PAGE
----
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Saturday, October 17, 2009

International Midwifery

October 17, 2009

Should start keeping track of the date.

So new horizons forced by unfortunate occurrences have brought me back to the UK and to Manchester. I quite sad to have left Shell and her (our) mommas, but I hope that when I return I'll be able to support them throughout their labour and birth. I always cry.

I've been seeking connections with midwives here, joined the forums and been in contact with some local women involved in maternity care. It has been a slow start, but I'm still adjusting to my new time zone which has been harder than usual to do. Last night was a wonderful break through. I was connected with a women from AIMS (Association for the Improvement of Maternity Services) by a local NHS midwife (independent at heart). Both are great contacts to make.

I suppose my position and interest here has changed or expanded a bit to research international maternity services. I'm being given this wonderful opportunity to experience first hand how midwifery is practiced in very different settings.

My first experience of course was in The Gambia. Quite a shocking one at that. Whether that was typical or not, I'm not sure, But I have a feeling that an on-call midwife is the way it goes. The hospital itself did not have a midwife on staff, but it seemed as though there was a repository from which they could draw. I believe most women gave birth in the local clinics at home, and if they were anything like the birth I witnessed, they included the use of induction (and in my opinion completely needlessly and purely to speed up labour rather than to get it going - but what do I know? It was by first birth and I was sent out of the room to get towels when the drugs were administered).

Then there were the hospital births at home which occurred without access to midwives. One a planned c-section the other a super-fast hypnobirthing mom, who laboured all by herself beautifully, showing up at the hospital fully dialated. Need to take a step back from those. The fact that there was no access to midwifery care in these instances is what is important.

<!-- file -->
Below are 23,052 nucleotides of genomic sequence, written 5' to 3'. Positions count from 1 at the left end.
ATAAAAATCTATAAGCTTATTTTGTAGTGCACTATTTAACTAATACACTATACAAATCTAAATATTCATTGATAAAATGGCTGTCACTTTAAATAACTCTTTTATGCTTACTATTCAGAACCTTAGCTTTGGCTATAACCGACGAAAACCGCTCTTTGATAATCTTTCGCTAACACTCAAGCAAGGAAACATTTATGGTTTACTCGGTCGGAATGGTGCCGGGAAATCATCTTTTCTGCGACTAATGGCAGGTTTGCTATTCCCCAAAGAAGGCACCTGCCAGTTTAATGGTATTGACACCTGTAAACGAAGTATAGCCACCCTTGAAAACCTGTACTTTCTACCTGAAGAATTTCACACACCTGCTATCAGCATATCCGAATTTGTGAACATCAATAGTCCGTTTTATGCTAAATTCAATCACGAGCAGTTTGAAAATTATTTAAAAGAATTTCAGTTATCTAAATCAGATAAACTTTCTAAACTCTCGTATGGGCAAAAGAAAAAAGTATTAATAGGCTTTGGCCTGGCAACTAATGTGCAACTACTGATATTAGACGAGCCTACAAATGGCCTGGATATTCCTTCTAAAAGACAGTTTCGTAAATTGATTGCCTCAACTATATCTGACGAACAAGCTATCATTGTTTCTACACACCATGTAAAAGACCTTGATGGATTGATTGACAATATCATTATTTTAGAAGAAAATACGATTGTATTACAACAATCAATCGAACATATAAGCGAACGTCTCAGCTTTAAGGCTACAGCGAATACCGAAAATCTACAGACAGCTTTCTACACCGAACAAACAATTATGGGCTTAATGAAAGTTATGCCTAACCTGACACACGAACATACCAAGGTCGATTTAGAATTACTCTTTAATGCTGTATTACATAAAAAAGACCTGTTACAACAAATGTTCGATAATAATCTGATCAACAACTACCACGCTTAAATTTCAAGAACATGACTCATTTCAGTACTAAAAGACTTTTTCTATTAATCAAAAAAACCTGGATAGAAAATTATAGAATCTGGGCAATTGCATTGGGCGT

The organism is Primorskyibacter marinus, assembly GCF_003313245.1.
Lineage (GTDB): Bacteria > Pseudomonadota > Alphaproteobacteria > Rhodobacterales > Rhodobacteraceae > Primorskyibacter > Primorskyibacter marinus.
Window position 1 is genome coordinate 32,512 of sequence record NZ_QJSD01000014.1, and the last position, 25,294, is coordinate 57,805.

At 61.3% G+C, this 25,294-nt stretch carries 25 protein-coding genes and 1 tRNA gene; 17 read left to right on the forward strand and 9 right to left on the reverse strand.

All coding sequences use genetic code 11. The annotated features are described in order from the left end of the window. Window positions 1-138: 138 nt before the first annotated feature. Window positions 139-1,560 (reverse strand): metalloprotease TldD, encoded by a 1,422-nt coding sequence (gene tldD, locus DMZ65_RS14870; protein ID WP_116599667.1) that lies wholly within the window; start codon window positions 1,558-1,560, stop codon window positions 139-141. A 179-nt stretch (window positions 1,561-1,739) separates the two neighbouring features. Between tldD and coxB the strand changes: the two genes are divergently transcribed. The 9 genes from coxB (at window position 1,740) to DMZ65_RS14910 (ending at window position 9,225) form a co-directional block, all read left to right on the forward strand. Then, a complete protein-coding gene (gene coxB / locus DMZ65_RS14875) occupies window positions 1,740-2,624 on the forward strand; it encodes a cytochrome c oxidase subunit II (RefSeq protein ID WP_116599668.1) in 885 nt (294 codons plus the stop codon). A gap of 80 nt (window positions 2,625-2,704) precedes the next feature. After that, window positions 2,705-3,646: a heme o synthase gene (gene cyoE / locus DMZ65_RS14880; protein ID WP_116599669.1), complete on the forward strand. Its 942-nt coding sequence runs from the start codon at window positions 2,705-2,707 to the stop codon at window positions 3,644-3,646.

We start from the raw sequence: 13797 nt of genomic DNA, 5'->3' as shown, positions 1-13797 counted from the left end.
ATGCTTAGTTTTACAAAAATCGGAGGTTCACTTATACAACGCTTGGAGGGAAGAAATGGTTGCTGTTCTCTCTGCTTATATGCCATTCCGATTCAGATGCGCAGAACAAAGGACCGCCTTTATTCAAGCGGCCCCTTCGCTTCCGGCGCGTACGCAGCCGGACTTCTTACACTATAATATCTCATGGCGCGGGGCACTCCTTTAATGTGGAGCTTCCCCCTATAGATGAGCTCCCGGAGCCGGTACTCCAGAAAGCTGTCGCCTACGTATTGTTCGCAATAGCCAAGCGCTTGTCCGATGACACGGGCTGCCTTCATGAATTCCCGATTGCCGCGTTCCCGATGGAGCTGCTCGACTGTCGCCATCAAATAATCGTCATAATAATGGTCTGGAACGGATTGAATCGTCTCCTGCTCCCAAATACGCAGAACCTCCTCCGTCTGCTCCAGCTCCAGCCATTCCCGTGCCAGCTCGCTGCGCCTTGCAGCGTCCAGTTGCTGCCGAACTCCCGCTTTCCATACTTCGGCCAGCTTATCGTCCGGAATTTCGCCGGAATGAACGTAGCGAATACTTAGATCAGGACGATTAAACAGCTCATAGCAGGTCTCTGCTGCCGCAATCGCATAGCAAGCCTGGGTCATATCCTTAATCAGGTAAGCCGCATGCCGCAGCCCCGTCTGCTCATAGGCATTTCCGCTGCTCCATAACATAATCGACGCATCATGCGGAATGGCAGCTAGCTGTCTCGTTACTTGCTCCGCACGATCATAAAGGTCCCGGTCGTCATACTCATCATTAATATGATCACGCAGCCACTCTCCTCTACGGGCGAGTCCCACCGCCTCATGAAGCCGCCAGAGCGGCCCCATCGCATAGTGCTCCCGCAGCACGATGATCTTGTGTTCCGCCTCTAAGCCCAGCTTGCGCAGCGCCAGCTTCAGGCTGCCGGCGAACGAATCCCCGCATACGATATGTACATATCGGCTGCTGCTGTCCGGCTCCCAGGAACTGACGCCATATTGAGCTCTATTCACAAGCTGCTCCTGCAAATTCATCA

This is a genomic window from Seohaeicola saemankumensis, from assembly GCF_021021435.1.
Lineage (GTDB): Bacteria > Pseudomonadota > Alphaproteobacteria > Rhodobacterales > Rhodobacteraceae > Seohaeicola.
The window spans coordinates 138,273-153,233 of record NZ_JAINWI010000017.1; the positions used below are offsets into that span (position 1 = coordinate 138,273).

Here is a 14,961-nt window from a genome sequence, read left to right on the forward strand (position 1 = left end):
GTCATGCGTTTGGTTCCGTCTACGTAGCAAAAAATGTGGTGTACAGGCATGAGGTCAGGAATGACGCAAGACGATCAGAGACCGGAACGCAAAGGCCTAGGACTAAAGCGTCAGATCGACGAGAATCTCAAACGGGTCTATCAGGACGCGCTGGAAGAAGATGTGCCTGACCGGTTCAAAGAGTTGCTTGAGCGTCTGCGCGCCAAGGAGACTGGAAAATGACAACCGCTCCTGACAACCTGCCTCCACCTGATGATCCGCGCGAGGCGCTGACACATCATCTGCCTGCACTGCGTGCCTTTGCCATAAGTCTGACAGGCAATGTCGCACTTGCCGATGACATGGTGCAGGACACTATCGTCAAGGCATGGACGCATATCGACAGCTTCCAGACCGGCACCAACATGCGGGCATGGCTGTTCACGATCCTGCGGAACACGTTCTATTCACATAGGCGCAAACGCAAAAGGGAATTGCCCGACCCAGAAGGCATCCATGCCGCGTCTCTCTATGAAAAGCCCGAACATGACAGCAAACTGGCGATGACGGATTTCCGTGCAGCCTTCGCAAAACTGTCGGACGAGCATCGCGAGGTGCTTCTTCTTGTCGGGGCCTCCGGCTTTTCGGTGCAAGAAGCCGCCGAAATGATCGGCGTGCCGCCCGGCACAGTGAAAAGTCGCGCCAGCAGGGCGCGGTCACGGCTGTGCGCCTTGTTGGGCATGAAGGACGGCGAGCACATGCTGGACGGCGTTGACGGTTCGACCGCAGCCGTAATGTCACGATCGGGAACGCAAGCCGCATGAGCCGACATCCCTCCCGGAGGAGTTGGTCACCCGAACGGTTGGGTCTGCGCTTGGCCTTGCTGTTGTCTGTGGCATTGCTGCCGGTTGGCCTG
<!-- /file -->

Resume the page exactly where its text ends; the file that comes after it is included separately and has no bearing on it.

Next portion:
My first real experience with midwives and to me initiation into the birthing "profession" was in Phoenix. While both in Regina and Phoenix there is a strong birthing and natural parenting community, there are significantly more midwives in Phoenix. Of course, we have the population difference. There are Certified Nurse Midwives (CNM) and Certified Professional Midwives (CPM) work somewhat laterally with each other. I can not say together, although a new partnership is in the works which will do wonders for bridging that gap and hopefully dissolving that hierarchy.

The CNM is the direction Canada is going and represent the majority of the NHS system here in the UK. This is where we must look to if we want to understand the pros and cons of community practices run by a group (ranging in size from 5-6 to more commonly 10-11 CNM's). Based on the forums I've been reading and the discussion I had last night, the concept of normal birth is being dissolved. Many midwives no longer facilitate unmedicated noninterventive births, due to volume and policy. This begs the question of malpractice insurance for midwives and how that changes their practice (a topic for another post).

Returning the community practices and the number of midwives that consequently are involved with a single woman's pregnancy continuity of care is sacrificed. This single factor alone is what sets a women up for a successful birth and what should define midwifery itself. If we've lost one-on-one care then are midwives any different than OB's? If you can not promise a women that you will be at her birth, how can she trust that she will be supported? A women should be able to chose her caregiver. This sentiment is lost. After the conversation last night, I discovered that although women do have the right to chose a midwife to care for her from within a community practice that right is not exercised, usually do to not being informed of that right.

What I have gotten out of my short time here so far is that the NHS model of midwifery is not one for the rest of the world to base themselves upon. They are fast moving away from evidence based care and traditional midwifery is being threatened.

My questions have expanded to include woman's thoughts on birth, their preferences and their experiences. Also included in this is the care providers perspectives, their beliefs, their practice and their restrictions.

I'm blessed with support on this path from new friends. Lets see where I am taken.



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